Music

Faith Healer’s latest album is otherworldly

Jenni Roberts, aka Faith Healer
Jenni Roberts, aka Faith Healer

On the eve of Faith Healer’s album release show, Jessica Jalbert is hoping it will, in fact, be an album release show. Physical copies of her Cosmic Troubles might not arrive in time to crown the festivities, due to the very corporeal trouble of a massive backlog at the record-pressing plant. It’s the peril of an industry where the infrastructure is far behind the resurgent demand for vinyl, one that’s already forced Jalbert to adjust the release-party date to accommodate its schedule once.

“This is my second rescheduled release show, so now I’m just throwing my hands up—well, whatever,” she says. “If it shows up, great. If it doesn’t, it’s going to be a party.”
As chagrined as anyone would be, given the circumstances, Jalbert seems pretty chill about the whole thing. And though delayed in its physical form, Cosmic Troubles—Jalbert’s first album under the Faith Healer name, and the inaugural release on Vancouver’s Mint Records, too—has already seen some excellent traction on the Internet, where it’s been streamable for months.

Cosmic Troubles finds Jalbert expanding on 2011’s Brother Loyola, reenvisioning that album’s otherworldly folk-pop musings in richer, bolder hues. The album was recorded, like Brother Loyola, with now-expat musician Renny Wilson, crafted together in two large chunks when the pair could get in the same room for dedicated sessions. Which, given Jalbert and Wilson were working at the same record store at the time, proved to be a tricky feat of scheduling.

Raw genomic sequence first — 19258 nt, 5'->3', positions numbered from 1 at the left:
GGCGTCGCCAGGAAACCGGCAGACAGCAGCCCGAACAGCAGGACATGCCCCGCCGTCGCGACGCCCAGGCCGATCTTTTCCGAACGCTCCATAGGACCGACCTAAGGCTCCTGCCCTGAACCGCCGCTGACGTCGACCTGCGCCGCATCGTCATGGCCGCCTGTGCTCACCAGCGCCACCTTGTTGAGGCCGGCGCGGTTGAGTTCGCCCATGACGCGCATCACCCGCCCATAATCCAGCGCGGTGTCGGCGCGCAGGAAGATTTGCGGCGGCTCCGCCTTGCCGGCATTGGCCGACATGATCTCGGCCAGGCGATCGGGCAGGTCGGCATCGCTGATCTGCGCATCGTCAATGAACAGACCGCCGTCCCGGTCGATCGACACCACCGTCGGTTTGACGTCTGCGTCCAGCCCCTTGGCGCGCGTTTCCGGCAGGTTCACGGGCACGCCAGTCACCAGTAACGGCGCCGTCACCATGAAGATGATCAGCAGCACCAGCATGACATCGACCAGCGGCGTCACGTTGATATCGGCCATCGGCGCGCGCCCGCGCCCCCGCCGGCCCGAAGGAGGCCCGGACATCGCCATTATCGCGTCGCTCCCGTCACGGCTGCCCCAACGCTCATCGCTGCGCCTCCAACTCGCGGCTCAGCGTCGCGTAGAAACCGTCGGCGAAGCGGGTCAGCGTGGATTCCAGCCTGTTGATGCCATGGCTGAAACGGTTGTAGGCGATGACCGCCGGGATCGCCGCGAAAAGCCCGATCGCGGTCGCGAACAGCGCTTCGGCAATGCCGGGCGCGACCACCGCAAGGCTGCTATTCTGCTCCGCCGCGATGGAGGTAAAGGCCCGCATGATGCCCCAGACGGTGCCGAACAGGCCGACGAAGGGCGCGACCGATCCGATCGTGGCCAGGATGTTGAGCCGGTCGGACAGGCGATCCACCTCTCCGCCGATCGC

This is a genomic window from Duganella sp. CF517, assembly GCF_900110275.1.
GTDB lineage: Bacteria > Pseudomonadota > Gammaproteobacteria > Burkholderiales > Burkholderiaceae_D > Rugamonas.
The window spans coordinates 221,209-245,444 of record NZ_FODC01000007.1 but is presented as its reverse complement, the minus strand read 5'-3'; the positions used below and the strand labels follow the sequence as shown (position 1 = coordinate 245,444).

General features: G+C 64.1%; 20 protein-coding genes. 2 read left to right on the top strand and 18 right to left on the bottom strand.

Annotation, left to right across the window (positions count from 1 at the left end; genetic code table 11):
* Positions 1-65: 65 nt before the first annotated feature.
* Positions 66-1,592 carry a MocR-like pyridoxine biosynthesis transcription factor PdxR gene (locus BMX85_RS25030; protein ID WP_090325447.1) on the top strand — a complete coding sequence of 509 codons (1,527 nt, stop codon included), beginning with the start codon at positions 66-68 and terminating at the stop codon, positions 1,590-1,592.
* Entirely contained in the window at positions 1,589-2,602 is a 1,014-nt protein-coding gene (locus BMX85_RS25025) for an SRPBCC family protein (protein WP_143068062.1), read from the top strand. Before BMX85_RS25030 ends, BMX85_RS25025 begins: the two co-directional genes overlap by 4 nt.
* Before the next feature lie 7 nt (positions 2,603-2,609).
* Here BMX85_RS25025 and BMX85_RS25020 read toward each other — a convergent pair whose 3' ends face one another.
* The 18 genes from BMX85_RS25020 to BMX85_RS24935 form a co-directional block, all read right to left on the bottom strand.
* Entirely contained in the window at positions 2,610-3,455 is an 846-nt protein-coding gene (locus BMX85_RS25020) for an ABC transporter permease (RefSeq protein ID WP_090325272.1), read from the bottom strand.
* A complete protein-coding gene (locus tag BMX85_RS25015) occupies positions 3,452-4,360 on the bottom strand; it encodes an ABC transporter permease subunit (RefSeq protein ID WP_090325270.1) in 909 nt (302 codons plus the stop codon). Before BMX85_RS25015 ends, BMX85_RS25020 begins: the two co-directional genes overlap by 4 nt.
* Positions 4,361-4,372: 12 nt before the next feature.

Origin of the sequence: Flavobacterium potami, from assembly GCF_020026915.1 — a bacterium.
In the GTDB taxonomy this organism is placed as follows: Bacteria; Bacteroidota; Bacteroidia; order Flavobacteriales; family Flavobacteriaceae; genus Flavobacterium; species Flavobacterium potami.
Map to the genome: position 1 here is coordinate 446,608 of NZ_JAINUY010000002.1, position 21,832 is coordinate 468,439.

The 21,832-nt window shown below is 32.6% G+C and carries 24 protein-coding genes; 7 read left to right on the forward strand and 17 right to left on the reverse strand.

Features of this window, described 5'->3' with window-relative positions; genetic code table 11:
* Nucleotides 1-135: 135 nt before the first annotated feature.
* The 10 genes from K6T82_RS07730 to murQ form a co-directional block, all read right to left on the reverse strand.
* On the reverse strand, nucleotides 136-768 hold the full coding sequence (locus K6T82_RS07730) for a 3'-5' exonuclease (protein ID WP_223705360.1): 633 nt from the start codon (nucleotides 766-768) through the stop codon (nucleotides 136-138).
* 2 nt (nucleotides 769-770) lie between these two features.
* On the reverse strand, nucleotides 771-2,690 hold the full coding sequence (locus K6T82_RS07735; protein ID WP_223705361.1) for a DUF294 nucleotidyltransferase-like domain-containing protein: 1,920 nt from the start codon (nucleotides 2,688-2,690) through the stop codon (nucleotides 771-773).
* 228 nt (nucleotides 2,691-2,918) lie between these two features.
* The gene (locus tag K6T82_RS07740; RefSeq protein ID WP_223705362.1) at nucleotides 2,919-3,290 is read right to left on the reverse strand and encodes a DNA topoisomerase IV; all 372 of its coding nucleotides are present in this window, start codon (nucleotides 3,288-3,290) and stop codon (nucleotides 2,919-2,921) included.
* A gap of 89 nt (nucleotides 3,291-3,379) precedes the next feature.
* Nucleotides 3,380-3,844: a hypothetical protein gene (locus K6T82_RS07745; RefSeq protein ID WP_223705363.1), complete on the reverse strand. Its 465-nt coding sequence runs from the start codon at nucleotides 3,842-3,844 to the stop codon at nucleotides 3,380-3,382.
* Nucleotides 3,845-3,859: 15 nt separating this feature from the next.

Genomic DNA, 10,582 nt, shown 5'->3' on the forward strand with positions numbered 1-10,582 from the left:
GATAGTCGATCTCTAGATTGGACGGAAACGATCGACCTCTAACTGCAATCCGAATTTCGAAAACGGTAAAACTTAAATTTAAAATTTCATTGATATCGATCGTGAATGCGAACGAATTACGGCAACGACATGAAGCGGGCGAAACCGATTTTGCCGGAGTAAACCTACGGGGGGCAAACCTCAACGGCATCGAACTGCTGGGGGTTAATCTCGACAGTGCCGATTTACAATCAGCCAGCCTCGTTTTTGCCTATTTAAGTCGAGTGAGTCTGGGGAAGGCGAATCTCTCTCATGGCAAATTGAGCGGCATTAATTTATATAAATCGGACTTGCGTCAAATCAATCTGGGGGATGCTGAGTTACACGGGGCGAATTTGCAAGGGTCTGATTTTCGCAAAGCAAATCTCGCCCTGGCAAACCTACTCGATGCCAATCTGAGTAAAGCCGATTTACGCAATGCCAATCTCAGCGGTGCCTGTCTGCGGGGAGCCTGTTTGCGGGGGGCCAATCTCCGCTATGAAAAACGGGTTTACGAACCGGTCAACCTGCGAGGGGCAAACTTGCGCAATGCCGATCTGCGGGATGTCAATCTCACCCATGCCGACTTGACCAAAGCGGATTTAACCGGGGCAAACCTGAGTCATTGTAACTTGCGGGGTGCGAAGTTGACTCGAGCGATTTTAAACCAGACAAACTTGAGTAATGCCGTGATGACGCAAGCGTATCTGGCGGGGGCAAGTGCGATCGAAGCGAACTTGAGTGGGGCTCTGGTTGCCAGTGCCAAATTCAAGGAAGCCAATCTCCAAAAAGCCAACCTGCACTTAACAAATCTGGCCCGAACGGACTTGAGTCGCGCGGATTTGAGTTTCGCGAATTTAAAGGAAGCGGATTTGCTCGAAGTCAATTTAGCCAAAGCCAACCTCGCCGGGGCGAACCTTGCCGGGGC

“We technically finished it not this last Christmas but the Christmas before,” Jalbert recalls. “But then decided it wasn’t done, so we went back to it and recorded a few more songs to throw on there.”

“I would say we worked quite quickly while we were there,” she adds. “If we had had the opportunity to just take a month off of work, we probably could’ve done it all in a month. But that’s not the way it works.”

The most major shift apparent on the completed Troubles is in the writing, which Jalbert notes was done with a richer arrangement in mind. She’d written most of Loyola’s songs with plans to perform them by herself; she now has a full band backing her, something she’s kept in mind during the songwriting process.

“A lot of the stuff from my first record were just songs that I’d been writing to try and impress people at open mics and stuff like that—[to] establish myself as a songwriter,” Jalbert says. “Right before I recorded Brother Loyola, I had, at that point, just begun to have a full band. … The next batch of songs that I started writing were definitely fully acknowledging that they wouldn’t be for solo performance. I didn’t really write anything that I planned on playing alone.”

“I guess I wanted to focus on that, and used the band that I had to my full potential,” she continues. “I’m able to play around with the sounds that they’re capable of: lots of guitar solos, lots of little synth runs that I wouldn’t normally have in a song, and stuff like that. Lots of tambourine.”

Fri, Jun 12 (9 PM)
With Caity Fisher, Catgut
Space, $10

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